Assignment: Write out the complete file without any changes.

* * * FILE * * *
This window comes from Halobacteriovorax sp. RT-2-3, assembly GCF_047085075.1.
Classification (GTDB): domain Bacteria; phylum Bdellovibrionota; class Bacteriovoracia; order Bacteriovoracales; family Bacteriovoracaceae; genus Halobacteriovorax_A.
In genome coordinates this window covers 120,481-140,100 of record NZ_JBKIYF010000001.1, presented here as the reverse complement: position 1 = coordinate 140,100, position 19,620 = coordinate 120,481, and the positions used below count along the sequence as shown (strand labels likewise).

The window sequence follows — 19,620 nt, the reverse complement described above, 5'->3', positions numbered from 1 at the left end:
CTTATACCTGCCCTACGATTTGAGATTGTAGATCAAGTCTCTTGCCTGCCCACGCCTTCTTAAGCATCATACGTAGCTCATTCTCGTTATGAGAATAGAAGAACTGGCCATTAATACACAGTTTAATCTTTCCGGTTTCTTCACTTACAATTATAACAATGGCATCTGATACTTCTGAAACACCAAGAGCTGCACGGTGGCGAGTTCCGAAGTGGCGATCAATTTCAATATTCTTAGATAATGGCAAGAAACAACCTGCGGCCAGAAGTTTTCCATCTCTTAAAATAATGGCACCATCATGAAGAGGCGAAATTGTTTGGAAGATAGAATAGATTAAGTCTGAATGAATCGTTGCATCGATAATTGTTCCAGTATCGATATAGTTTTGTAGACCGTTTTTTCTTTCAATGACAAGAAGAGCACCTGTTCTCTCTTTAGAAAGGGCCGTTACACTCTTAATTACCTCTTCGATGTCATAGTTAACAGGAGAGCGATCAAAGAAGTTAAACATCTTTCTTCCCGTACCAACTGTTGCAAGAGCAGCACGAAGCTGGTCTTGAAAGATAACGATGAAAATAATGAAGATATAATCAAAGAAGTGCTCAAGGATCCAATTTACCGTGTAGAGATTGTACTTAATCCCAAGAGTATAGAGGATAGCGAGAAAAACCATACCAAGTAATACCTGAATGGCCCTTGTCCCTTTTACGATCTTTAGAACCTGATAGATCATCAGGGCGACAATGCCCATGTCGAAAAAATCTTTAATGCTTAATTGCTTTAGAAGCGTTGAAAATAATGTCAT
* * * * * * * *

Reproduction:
This window comes from Halobacteriovorax sp. RT-2-3, assembly GCF_047085075.1.
Classification (GTDB): domain Bacteria; phylum Bdellovibrionota; class Bacteriovoracia; order Bacteriovoracales; family Bacteriovoracaceae; genus Halobacteriovorax_A.
In genome coordinates this window covers 120,481-140,100 of record NZ_JBKIYF010000001.1, presented here as the reverse complement: position 1 = coordinate 140,100, position 19,620 = coordinate 120,481, and the positions used below count along the sequence as shown (strand labels likewise).

The window sequence follows — 19,620 nt, the reverse complement described above, 5'->3', positions numbered from 1 at the left end:
CTTATACCTGCCCTACGATTTGAGATTGTAGATCAAGTCTCTTGCCTGCCCACGCCTTCTTAAGCATCATACGTAGCTCATTCTCGTTATGAGAATAGAAGAACTGGCCATTAATACACAGTTTAATCTTTCCGGTTTCTTCACTTACAATTATAACAATGGCATCTGATACTTCTGAAACACCAAGAGCTGCACGGTGGCGAGTTCCGAAGTGGCGATCAATTTCAATATTCTTAGATAATGGCAAGAAACAACCTGCGGCCAGAAGTTTTCCATCTCTTAAAATAATGGCACCATCATGAAGAGGCGAAATTGTTTGGAAGATAGAATAGATTAAGTCTGAATGAATCGTTGCATCGATAATTGTTCCAGTATCGATATAGTTTTGTAGACCGTTTTTTCTTTCAATGACAAGAAGAGCACCTGTTCTCTCTTTAGAAAGGGCCGTTACACTCTTAATTACCTCTTCGATGTCATAGTTAACAGGAGAGCGATCAAAGAAGTTAAACATCTTTCTTCCCGTACCAACTGTTGCAAGAGCAGCACGAAGCTGGTCTTGAAAGATAACGATGAAAATAATGAAGATATAATCAAAGAAGTGCTCAAGGATCCAATTTACCGTGTAGAGATTGTACTTAATCCCAAGAGTATAGAGGATAGCGAGAAAAACCATACCAAGTAATACCTGAATGGCCCTTGTCCCTTTTACGATCTTTAGAACCTGATAGATCATCAGGGCGACAATGCCCATGTCGAAAAAATCTTTAATGCTTAATTGCTTTAGAAGCGTTGAAAATAATGTCAT